The remarks incensed Conservative MPs who accused the presenter of an ‘extraordinary and outrageous slur’.
Ms Braverman was on TV and radio today defending her bill, and had a dig at Lineker in the process.
Suella Braverman has insisted the changes would have a deterrent effect and stop people seeking to cross the English Channel in small boats.
She claimed the numbers would “fall dramatically”.
Asked how the Government was going to build the detention spaces necessary to house the tens of thousands of people crossing the channel, the Home Secretary told the BBC: “We don’t need to build 50,000 new detention places.
“We are going to increase our detention capacity, that’s absolutely certain.
“We will see, based on other countries’ experiences, that once we’re able to relocate people who’ve come here illegally from the United Kingdom to another safe country, like Rwanda, or back to their own home country, then, actually, the numbers of people making the journey in the first place will fall dramatically.”
defended her controversial claim to MPs that “there are 100 million people around the world who could qualify for protection under our current laws” and “they are coming here”.
Asked about her comments on the BBC, the Home Secretary said: “I see my role as being honest … I’m not going to shy away from displaying the enormity of the problem that we are facing.
“The UN itself has confirmed there are over 100 million people who are displaced globally, because of all sorts of factors like conflict or persecution … and these are many people who would like to come to the United Kingdom.
“The simple truth is that we cannot accept everybody who wants to come to the United Kingdom.”
Lineker, 62, is expected to be rebuked by bosses ‘very promptly’ a BBC source said. They added: ‘It’s clear that a line has been crossed.’
The row about Lineker’s tweets comes after he was found to have broken BBC impartiality rules for singling out Conservatives over having ‘Russian donors’ in a post in February last year.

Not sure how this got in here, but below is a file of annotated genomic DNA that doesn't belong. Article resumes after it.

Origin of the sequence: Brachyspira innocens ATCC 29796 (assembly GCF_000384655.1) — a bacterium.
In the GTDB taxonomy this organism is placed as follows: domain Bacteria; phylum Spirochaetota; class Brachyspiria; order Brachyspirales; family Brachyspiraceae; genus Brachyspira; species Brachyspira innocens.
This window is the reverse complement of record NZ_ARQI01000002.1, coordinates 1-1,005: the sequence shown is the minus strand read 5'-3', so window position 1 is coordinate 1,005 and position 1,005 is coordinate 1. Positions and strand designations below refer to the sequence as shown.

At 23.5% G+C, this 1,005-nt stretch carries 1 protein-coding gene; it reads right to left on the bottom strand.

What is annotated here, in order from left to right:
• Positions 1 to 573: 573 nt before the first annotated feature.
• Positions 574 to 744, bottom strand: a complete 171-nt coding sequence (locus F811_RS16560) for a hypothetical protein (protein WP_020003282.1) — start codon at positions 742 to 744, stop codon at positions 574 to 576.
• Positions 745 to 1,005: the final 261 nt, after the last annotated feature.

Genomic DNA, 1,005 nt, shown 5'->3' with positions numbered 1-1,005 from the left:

A group of people thought to be migrants are brought in to Dover, Kent, onboard a Border Force vessel following a small boat incident in the Channel on Monday
In a radio interview, the presenter also described remarks by Mrs Braverman about the Rwanda removals policy as ‘pretty abhorrent’.
In September last year the BBC faced a backlash over claims it had forced a senior journalist to apologise to Lineker for criticising the Match of the Day host’s anti-Government tweets.
That same month, director-general Tim Davie was forced to address the continued controversy over Lineker’s politicised tweets when he appeared in front of MPs. The BBC boss said the presenter’s approach to impartiality was a ‘work in progress’, but he claimed his social media behaviour had undergone a ‘massive improvement’.
Mrs Braverman yesterday said judges at the European Court of Human Rights in Strasbourg would be asked not to intervene in asylum policy. It is understood they will be told that if they fail to agree, UK domestic law will be changed to allow ministers to ignore their rulings.
All claims lodged by irregular migrants – such as small boat arrivals – will be ruled inadmissible as soon as they reach Britain. They will be detained, removed ‘in weeks’ to either their home country or a safe third country such as Rwanda – and banned from ever returning, Rishi Sunak said.
The vast majority will have to lodge appeals abroad. In other developments:
- Mr Sunak said migrant removal flights to Rwanda could begin by the summer;
- The PM vowed to overcome opposition in the courts and Parliament;
- Mrs Braverman warned there was a more than 50 per cent chance her Bill would fall foul of the European Convention on Human Rights;
- Writing in the Mail today, she says ‘Establishment forces’ have blocked previous attempts to solve the Channel crisis;
- The UN’s refugee agency is ‘profoundly concerned’ by the plans, which it says amount to an asylum ban;
- It emerged that an Afghan waiting in a French camp to take a small boat to the UK was deported from Britain in 2019 after raping a girl of just 12;
- TikTok said it was cracking down on adverts by human traffickers.
Tory MP Craig Mackinlay (left) said Lineker’s comments were a ‘step too far’ and called for the BBC to fire him, The Times reported. Conservative MP Jonathan Gullis (right), said the BBC should ‘stand up’ to the presenter
Rishi Sunak said migrant removal flights to Rwanda could begin by the summer
Conservative MP Bill Cash said: ‘I am really very angry he should make such an extraordinary and outrageous slur, which is complete and total rubbish. We are trying to help people who otherwise are being taken by criminals on these boats.’
Fellow Tory MP Brendan Clarke-Smith added: ‘It is not just insulting to this nation and the generosity of Brits, but also grossly offensive to the victims of one of the most evil regimes in history, which we also fought against and took many refugees from. Lineker is out of order and needs to get out of his metropolitan bubble and learn some perspective.’
The BBC’s guidance says of its high-profile stars: ‘We expect these individuals to avoid taking sides on party political issues.’
A BBC spokesman said: ‘Individuals who work for us are aware of their responsibilities relating to social media. We have appropriate internal processes in place if required.’